Normal anatomy of the pancreas on transabdominal ultrasound. Transverse (a, b) and sagittal sonograms obtained progressively from paramedian region toward the splenic hilum (c–j) show the vascular landmarks (a, c, e, g, i), and the anatomic divisions of the pancreas and adjacent organs (b, d, f, h, j)
Color Doppler of the portal vein system. (a) Portal vein, transverse scan. This vessel arises from the junction of the splenic and superior mesenteric vein posterior to the pancreatic neck and courses obliquely to the right to terminate in the porta hepatis (arrows). (b) By Doppler, this vein demonstrates hepatopetal flow with monophasic, low velocity waveform which undulates slightly with respiration. (c) Splenic vein, transverse scan. This vein runs posterior to the body and tail of the pancreas from the splenic hilum to the neck of the pancreas (arrow). (d) By Doppler, this vein demonstrates hepatopetal flow with monophasic, low velocity waveform which undulates slightly with respiration. (e) Superior mesenteric vein, sagittal scan. This vein runs parallel and to the right of the superior mesenteric artery (arrows). It joins to the splenic vein posterior to the neck of the pancreas. (f) By Doppler, this vein demonstrates hepatopetal flow with monophasic, low velocity waveform which undulates slightly with respiration
Color Doppler of the main arteries of the pancreas. The hepatic artery on color Doppler, transverse scan (a). The common hepatic artery (arrows) after arising from the celiac artery advances a short distance along the superior border of the pancreatic head (arrows) and then divides into the hepatic proper and the gastroduodenal artery. By Doppler ultrasound, this vessel shows a low-resistance arterial signal (b). Gastroduodenal artery on color Doppler transverse and sagittal scans (c, d). This artery after arising from the common hepatic artery can be identified in the anterosuperior border of the pancreatic head (arrow). By Doppler ultrasound, this artery shows the same low pulsatility signal as the hepatic artery (e).
Superior mesenteric artery on color Doppler transverse and sagittal scan (f, g) (arrows). This vessel arises from the aorta immediately below the origin of the celiac artery. It can be identified between the aorta and the splenic vein. On Doppler ultrasound, this artery shows a low-resistance diastolic flow (h). Note: 30–90 min after eating, the flow in this artery changes to a high resistance waveform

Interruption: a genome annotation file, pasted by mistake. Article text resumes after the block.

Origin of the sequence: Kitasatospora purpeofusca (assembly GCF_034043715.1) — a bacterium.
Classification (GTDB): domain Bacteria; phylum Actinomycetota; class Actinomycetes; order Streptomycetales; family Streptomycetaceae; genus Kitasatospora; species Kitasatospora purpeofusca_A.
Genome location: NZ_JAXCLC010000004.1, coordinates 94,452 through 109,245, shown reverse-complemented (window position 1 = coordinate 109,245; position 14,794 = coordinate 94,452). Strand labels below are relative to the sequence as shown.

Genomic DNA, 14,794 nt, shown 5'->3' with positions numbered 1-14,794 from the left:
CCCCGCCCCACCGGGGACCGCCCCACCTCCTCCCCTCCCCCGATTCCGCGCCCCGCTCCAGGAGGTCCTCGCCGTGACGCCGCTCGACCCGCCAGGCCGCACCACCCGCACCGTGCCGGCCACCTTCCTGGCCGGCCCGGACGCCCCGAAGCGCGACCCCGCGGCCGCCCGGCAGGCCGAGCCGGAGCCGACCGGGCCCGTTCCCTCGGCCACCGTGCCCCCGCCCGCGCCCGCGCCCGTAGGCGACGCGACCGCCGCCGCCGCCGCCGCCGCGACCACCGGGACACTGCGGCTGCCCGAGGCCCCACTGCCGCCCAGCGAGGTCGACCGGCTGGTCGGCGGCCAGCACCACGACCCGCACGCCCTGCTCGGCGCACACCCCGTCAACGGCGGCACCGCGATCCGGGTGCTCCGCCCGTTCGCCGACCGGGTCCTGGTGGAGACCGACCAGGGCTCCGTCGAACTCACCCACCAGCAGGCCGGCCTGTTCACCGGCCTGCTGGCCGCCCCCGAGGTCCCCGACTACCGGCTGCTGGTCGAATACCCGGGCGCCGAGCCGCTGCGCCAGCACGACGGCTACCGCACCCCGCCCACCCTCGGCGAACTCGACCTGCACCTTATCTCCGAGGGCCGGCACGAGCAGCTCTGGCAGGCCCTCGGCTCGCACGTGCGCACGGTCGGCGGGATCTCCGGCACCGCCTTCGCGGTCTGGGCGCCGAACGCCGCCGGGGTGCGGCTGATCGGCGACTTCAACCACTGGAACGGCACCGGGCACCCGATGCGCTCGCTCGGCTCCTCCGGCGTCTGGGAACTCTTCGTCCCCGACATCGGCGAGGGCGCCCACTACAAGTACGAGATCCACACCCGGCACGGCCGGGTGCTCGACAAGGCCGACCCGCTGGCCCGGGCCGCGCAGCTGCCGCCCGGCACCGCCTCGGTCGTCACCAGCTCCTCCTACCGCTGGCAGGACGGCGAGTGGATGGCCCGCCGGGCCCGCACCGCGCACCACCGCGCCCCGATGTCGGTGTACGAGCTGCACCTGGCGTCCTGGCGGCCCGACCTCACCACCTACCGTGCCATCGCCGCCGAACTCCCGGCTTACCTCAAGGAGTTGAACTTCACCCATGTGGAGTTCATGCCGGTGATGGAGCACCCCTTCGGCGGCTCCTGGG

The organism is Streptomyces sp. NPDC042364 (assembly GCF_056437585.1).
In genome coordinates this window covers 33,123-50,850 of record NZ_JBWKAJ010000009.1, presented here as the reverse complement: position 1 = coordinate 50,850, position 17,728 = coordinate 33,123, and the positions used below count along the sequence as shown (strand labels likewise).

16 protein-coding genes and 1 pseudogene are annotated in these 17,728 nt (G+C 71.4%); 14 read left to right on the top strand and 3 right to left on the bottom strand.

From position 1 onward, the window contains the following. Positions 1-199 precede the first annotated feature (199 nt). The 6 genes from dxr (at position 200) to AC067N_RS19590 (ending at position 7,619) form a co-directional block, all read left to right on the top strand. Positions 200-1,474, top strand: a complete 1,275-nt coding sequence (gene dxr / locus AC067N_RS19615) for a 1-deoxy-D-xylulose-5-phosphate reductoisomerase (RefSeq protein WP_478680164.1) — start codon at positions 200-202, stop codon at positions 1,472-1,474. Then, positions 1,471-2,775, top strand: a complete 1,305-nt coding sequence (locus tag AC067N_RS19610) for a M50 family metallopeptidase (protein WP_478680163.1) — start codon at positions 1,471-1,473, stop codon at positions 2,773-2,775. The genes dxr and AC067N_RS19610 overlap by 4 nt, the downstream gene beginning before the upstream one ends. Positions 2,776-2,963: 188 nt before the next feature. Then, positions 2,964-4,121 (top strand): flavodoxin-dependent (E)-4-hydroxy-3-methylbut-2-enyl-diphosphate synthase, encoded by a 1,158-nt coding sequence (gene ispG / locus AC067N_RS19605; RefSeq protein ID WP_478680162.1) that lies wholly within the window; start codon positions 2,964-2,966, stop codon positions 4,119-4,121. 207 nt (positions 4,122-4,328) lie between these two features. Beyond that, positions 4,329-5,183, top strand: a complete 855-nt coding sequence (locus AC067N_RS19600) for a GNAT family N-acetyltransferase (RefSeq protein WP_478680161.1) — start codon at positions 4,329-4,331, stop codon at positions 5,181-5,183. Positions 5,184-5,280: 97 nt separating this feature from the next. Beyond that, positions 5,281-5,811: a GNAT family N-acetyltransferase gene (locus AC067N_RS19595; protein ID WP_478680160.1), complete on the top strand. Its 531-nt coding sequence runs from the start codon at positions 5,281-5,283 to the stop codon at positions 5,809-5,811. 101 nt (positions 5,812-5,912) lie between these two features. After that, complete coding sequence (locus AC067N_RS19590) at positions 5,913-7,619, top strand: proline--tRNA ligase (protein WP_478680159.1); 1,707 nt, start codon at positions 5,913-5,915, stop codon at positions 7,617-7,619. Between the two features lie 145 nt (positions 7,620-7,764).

Transverse (a) and sagittal (b) views of the head of the pancreas show the anatomic location of the gastroduodenal artery and common bile duct
Variants of normal pancreatic echogenicity. (a) Transverse scan of the pancreas of a 35-year-old male patient shows that the pancreatic parenchyma (arrows) has similar echogenicity to the liver parenchyma (arrows). (b) Transverse scan of the pancreas performed on a 22-year-old female patient shows that the pancreatic parenchyma (arrows) is more echogenic than the liver parenchyma (arrows). (c) Transverse image of the pancreas of a 73-year-old female shows a homogeneous increase of echogenicity of the pancreas (arrows) similar to the retroperitoneal fat (white arrows). (d) Transverse image of the pancreas of a 68-year-old male shows a heterogeneous increased echogenicity of the pancreas (arrows)
Normal appearance of the main pancreatic duct in two different patients on conventional ultrasound. (a) Transverse image of the pancreas shows the main pancreatic duct appearing as two parallel echogenic lines (arrows). (b) Transverse image of the pancreas shows the main pancreatic duct appearing as a single echogenic line (arrows)
Pseudopancreatic duct on conventional ultrasound in two different patients. Transverse views (a, b) of the body of the pancreas show a tubular structure with parallel echogenic lines (posterior wall of the stomach) mimicking a pancreatic duct (arrows)
The pancreas can be localized by ultrasound by identifying its parenchymal architecture and the adjacent anatomic landmarks.
The most useful landmark to identify the pancreas is the splenic vein (SV).
On transverse scan, the splenic vein appears as a tubular anechoic structure located directly posterior to the body and tail of the gland.
The confluence of the splenic and superior mesenteric vein (SMV) occurs just posterior to the pancreatic neck.
The superior mesenteric vein courses between the pancreatic neck and uncinate process.
The portal vein (PV) courses cephalad to the hepatic hilum.
The splenic artery (SA) runs in the superior border of the body and tail of the pancreas. This artery is often markedly tortuous.
The superior mesenteric artery runs posterior to the superior mesenteric vein.